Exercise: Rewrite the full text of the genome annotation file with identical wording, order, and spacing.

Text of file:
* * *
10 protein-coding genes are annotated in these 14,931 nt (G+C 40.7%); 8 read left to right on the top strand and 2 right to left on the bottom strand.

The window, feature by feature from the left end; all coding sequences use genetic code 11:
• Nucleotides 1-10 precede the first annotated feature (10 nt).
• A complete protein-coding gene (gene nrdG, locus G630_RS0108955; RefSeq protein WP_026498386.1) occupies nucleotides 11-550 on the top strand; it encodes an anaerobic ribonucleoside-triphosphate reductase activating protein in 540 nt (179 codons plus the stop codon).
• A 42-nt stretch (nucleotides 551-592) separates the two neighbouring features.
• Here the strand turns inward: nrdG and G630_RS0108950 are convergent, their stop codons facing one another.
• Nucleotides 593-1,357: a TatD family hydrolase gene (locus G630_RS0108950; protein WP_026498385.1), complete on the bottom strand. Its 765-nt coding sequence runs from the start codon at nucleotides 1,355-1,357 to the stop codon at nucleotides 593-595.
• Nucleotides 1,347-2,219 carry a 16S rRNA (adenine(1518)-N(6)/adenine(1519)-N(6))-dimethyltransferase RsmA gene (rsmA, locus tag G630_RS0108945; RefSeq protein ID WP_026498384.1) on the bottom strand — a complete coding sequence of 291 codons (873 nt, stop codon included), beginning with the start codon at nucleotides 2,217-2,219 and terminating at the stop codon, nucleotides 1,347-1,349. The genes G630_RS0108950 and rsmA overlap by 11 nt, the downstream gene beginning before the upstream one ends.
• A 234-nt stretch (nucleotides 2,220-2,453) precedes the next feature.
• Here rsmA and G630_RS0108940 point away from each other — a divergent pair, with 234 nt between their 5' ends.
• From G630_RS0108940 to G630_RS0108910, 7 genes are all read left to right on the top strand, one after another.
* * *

10 protein-coding genes are annotated in these 14,931 nt (G+C 40.7%); 8 read left to right on the top strand and 2 right to left on the bottom strand.

The window, feature by feature from the left end; all coding sequences use genetic code 11:
• Nucleotides 1-10 precede the first annotated feature (10 nt).
• A complete protein-coding gene (gene nrdG, locus G630_RS0108955; RefSeq protein WP_026498386.1) occupies nucleotides 11-550 on the top strand; it encodes an anaerobic ribonucleoside-triphosphate reductase activating protein in 540 nt (179 codons plus the stop codon).
• A 42-nt stretch (nucleotides 551-592) separates the two neighbouring features.
• Here the strand turns inward: nrdG and G630_RS0108950 are convergent, their stop codons facing one another.
• Nucleotides 593-1,357: a TatD family hydrolase gene (locus G630_RS0108950; protein WP_026498385.1), complete on the bottom strand. Its 765-nt coding sequence runs from the start codon at nucleotides 1,355-1,357 to the stop codon at nucleotides 593-595.
• Nucleotides 1,347-2,219 carry a 16S rRNA (adenine(1518)-N(6)/adenine(1519)-N(6))-dimethyltransferase RsmA gene (rsmA, locus tag G630_RS0108945; RefSeq protein ID WP_026498384.1) on the bottom strand — a complete coding sequence of 291 codons (873 nt, stop codon included), beginning with the start codon at nucleotides 2,217-2,219 and terminating at the stop codon, nucleotides 1,347-1,349. The genes G630_RS0108950 and rsmA overlap by 11 nt, the downstream gene beginning before the upstream one ends.
• A 234-nt stretch (nucleotides 2,220-2,453) precedes the next feature.
• Here rsmA and G630_RS0108940 point away from each other — a divergent pair, with 234 nt between their 5' ends.
• From G630_RS0108940 to G630_RS0108910, 7 genes are all read left to right on the top strand, one after another.